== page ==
Bradford County might fund proposed homeless shelter
Bradford County is proposing to allocate $10,000 to help start a homeless shelter for women and children in the Burlington area, the county's human services director said.
Bradford County Human Services Director Bill Blevins made the announcement at a public hearing on Wednesday on the county's annual 2012-13 plan for its mental health, intellectual disabilities and drug & alcohol programs.
The $10,000 allocation is contained in Bradford County's proposed human services budget for the 2012-13 fiscal year, which contains cuts in all the main categories of the budget, Blevins said. The cuts occurred after the state reduced its human services funding to the county by 10 percent in various areas at the beginning of July, he said.
Bradford County Human Services is planning to spend $2.35 million on mental health services in FY 2012-13, which is $500,000 less than it did last year, he said. Despite the cut, none of the county's mental health programs will end, Blevins said.
The proposed budget also contains 10 percent less funding for programs for people with intellectual disabilities, he said.
The $10,000 to help start the homeless shelter comes from the $62,748 allocation of state Human Services Development Fund dollars that was given to the county this year, Blevins said.
The $10,000 will be used by the Local Housing Options Team and Partners in Family & Community Development to help pay for staff for the homeless shelter, so that it can get up and running, Blevins said.
The shelter would be located in the Endless Mountains Mission Center (EMMC) on U.S. Route 6 in West Burlington Township, Blevins said.
The Endless Mountain Mission Center, which is owned by the Susquehanna Conference of the United Methodist Church, currently does not have a homeless shelter in the building, said Jenenne Goliash, facilitator of the Local Housing Options Team.
The homeless shelter at the EMMC would be for short-terms stays, said Joyce Kerrick, executive director of Partners in Family & Community Development.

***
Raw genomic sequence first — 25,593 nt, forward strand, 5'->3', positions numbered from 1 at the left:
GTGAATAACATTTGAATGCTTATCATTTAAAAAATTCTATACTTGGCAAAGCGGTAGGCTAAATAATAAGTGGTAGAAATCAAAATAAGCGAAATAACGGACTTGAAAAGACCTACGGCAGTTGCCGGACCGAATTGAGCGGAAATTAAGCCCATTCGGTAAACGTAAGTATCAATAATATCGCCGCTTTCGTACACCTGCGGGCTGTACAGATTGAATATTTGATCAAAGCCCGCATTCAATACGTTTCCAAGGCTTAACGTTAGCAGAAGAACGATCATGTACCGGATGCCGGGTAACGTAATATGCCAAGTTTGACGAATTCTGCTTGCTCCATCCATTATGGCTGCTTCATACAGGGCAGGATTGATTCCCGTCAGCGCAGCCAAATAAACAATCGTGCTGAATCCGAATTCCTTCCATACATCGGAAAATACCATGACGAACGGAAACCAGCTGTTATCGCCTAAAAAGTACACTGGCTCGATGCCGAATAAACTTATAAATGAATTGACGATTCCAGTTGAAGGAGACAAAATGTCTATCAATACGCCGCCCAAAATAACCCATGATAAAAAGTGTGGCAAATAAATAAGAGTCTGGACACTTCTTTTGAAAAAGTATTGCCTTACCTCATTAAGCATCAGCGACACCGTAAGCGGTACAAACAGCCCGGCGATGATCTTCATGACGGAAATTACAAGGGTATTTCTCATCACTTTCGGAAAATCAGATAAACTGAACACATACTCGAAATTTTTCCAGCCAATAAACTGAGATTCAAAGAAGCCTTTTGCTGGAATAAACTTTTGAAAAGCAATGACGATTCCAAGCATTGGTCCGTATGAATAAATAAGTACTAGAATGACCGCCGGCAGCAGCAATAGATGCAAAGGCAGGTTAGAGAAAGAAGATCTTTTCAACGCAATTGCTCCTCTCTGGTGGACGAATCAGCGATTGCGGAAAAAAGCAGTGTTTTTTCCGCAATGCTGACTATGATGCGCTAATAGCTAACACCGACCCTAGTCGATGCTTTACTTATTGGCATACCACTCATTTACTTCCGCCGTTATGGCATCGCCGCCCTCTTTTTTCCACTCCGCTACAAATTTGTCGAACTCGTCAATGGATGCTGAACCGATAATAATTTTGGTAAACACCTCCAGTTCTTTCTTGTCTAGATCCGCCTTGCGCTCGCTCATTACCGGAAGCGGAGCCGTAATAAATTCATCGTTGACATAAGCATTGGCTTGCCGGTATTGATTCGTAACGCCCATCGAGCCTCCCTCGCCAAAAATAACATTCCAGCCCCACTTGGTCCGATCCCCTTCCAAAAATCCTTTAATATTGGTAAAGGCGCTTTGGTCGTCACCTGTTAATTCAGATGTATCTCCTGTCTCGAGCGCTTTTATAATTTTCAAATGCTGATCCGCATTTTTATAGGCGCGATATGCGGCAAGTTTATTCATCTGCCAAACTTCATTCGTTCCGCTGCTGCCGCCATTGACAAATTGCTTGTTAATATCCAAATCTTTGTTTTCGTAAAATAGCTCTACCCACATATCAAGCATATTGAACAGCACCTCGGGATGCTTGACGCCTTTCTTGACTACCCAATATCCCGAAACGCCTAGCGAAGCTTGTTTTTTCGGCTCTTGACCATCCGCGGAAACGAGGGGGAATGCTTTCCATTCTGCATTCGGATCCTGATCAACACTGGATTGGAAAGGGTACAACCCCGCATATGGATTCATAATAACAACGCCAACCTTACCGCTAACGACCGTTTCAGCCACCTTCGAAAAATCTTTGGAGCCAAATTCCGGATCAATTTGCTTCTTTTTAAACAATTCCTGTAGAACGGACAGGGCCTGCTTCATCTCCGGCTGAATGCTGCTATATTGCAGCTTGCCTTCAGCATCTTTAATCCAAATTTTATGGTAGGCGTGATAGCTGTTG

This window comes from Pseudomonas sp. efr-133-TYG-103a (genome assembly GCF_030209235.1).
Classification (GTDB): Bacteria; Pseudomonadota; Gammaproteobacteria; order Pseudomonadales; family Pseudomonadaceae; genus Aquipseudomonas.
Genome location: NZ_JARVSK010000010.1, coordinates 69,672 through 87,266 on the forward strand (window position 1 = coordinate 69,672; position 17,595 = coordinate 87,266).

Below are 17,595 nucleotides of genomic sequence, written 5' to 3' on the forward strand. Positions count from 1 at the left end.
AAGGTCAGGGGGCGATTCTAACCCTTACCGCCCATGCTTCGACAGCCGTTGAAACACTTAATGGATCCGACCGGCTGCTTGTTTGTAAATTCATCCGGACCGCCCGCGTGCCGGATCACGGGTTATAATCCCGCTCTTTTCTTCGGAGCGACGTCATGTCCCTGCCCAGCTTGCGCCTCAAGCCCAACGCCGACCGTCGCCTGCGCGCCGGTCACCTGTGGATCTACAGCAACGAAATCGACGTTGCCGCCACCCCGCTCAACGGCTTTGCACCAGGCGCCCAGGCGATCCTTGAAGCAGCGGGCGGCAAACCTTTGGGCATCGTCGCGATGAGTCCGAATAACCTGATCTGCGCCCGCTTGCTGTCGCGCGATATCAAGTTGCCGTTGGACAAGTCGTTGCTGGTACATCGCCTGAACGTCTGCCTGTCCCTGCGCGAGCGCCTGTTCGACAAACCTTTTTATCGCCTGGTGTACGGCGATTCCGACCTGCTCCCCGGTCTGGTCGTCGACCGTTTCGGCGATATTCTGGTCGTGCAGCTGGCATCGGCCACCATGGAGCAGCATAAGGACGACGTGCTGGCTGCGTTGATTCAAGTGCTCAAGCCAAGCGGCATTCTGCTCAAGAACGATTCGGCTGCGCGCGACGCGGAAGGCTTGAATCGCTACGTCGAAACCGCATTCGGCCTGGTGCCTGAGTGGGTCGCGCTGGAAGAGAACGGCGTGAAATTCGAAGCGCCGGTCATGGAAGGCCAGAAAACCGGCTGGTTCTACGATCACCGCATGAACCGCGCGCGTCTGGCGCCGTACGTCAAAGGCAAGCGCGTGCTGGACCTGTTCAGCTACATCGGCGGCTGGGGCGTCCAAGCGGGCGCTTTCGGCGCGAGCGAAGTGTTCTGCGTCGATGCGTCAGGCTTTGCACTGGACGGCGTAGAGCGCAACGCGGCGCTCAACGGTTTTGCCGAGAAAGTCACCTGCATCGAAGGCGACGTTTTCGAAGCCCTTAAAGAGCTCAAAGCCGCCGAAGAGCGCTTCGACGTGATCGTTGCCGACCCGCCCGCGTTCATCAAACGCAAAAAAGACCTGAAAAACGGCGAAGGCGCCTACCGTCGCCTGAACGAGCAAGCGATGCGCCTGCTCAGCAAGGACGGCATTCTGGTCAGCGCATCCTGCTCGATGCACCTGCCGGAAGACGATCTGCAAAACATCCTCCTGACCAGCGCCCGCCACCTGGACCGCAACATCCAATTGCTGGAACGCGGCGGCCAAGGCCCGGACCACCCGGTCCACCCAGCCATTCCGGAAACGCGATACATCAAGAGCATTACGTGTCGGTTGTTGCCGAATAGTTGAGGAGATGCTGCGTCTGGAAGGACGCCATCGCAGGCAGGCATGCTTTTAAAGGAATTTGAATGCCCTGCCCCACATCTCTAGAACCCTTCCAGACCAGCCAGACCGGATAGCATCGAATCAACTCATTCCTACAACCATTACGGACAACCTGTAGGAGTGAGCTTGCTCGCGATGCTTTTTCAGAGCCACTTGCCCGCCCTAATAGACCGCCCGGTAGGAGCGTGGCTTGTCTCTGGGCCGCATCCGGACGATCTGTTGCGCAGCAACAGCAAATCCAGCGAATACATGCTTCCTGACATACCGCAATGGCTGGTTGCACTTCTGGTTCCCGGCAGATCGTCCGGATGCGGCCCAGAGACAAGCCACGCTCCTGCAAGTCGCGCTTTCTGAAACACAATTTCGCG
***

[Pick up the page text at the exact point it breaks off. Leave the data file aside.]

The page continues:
The only role that the United Methodist Church would have related to the homeless shelter would be to furnish the building where it is located, Goliash said.
Those who stayed in the shelter would have to be referred there one of a number of other agencies, Blevins said. They would not be able to walk in off the street, he said.
Only women and children will be able to stay in the shelter, because that is a restriction that was made by the owners of the EMMC building, he said.
The funds to operate the shelter would be administered by Partners in Family & Community Development, a non-profit agency, Goliash said.
Organizers of the homeless shelter hope to have it up and running before the cold weather sets in, she said.
There currently is no homeless shelter in Bradford County, Goliash said.
In 2011, Partners in Family & Community Development applied for $20,000 in Human Services Development Fund dollars to start a homeless shelter in a former group home in Troy, which was owned by Martha Lloyd Community Services. However, plans for the homeless shelter in Troy were abandoned after residents raised an issue related to Troy's zoning ordinance.
The Local Housing Options Team is a committee that was originally launched by the Bradford County government. Most of the members of the Local Housing Options Team are representatives of local human services agencies.
One source of funding for Bradford County Human Services that cut again this year was its grant from Pennsylvania's Homeless Assistance Program (HAP), Blevins said.
The county allocates its Homeless Assistance Program dollars to Futures Community Support Services, which uses the money house homeless people in motels and to provide rental assistance, Blevins said.
The county provides the HAP money to Futures in monthly installments, and Futures typically uses its entire monthly allocation in the first week of the month, he said.
Due to a lack of funding, Bradford County currently has 25 adults with intellectual disabilities on an emergency waiting list for housing, Blevins said. One of the circumstances that could result in a placement on the emergency list is if an adult were living with his or her parents and the parents became too old to care for the adult, Blevins said.
The county does have clients with intellectual disabilities who are currently homeless, but could have its first one in November, one of the 19 people at the public hearing said.
Bradford County's proposed human services budget is scheduled to be voted on today by the Bradford County commissioners. The budget must then be submitted to the state Department of Public Welfare by Oct. 31 for its approval.
James Loewenstein can be reached at (570) 265-1633; or email: firstname.lastname@example.org.